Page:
Directed by Rachel Grossman
Reviewed by David Roberts
Theatre Reviews Limited
“We come here today to question, to debate, to learn, to grow, and, yes, to leave our mark in the record so that future generations may share the privilege of learning who they are by remembering who we are. What would you have us do instead? How else would you have them remember us?” – Leonard Fishman, General Editor, “Beertown Bugle,” February 1, 1974
The current research on memory is not only exhaustive but exciting as well and although this data is not within the purview of this review of dog & pony dc’s “Beertown,” the questions about memory are relevant to this significant theatre piece currently running at 59E59 Theater C. What is memory and is it static or dynamic? What is sacred to a village and who decides that question? What really matters in a community’s history and in the re-collection of that history?
The members of the Beertown community gather every five years to examine the contents of their Time Capsule which contains five Permanent Artifacts and nine Ephemeral Artifacts. “Beertown” is a “real time” celebration of this event with audience members becoming participants in the festivities from opening pot-luck to the final steps in deciding what is taken out of the time capsule and what replaces the voted-out artifact. The actors portray a provocative cross-section of Beertown including its current Mayor Megan Soch (Wyckham Avery), Representative Lawrence Pickel-Cooper (Max Freedman), Archivist Joann Ryals (Elaine Yuko Qualter), Youngest Daughter of Ninkasi MJ Soch (Rachel Grossman), and Ombudsman Edwin McFarlan (J. Argyl Plath).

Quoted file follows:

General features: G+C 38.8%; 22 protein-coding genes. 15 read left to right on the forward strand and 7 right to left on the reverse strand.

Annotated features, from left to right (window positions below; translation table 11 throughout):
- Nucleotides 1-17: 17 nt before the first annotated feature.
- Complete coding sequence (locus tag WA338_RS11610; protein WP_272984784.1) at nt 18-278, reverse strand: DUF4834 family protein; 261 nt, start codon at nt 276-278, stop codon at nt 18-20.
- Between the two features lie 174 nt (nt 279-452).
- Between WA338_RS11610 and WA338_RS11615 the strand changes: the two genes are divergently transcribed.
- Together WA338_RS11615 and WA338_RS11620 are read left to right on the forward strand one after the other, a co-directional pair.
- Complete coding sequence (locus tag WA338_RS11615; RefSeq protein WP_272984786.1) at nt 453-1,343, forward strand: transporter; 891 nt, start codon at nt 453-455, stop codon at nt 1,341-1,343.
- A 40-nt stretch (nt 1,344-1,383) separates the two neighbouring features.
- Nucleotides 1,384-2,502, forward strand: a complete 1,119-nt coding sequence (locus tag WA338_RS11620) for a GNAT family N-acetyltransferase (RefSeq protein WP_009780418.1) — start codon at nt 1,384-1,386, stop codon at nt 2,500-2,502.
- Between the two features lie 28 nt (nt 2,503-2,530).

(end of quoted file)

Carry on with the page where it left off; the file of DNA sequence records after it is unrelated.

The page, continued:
These remarkable actors stretch their impressive craft across two hours and ten minutes of history-making story telling with embracing grace and infectious style. Each knows his or her character’s back story with detail. During a conversation with Representative Lawrence Pickel-Cooper during the intermission, Max Freedman never flinched when I pressed him to provide details about his newly-purchased home, its prior owner’s name, and his girl friend’s occupation in Washington, DC! He even offered to call over Archivist Joann to confirm the name of the former owner of his new home in Beertown.
An assortment of “Antecedents” provides sometimes valuable exposition; unfortunately, these flashbacks are not of consistent quality and importance and do not always provide sufficient ‘HEAT’: Antecedent #4 (Tug of War) pales in when compared to Antecedent #16 (The Last 5 Years) which is perhaps the most powerful part of “Beertown.” In this remarkably well-crafted staging, a voiceover recounting events of the last five years (2009 through 2013) counterpoints with simultaneous events occurring in the community in pantomime.
“Beertown” is striking evidence of dog & pony dc’s commitment to excellence in theatre. The company clearly does extensive research into the topics they choose to translate to the stage and holds company members to the highest standards in performance and stagecraft. The outstanding ensemble cast, generously directed by Rachel Grossman, all gave authentic performances and engaged the audience in an important and honest dialog about re-membering. Their work presented the audience with a reminder and a challenge.
As humankind reweaves memories – celebrating its past and hoping to secure its future – what does that unfolding and re-emerging community preserve and what does it eradicate from its “time capsule?” Further, will humankind (and the nations inhabited by humankind) learn to “debate, to learn, to grow?” It would have been good to learn in “Beertown” that the Thakiwaki Nation – as part of the “Trail of Tears – were moved to a reservation west of the Mississippi in 1876, in reaction to the Battle of the Little Bighorn and Custer’s Last Stand. That memory must remain forever in the tapestry of America’s collective memory.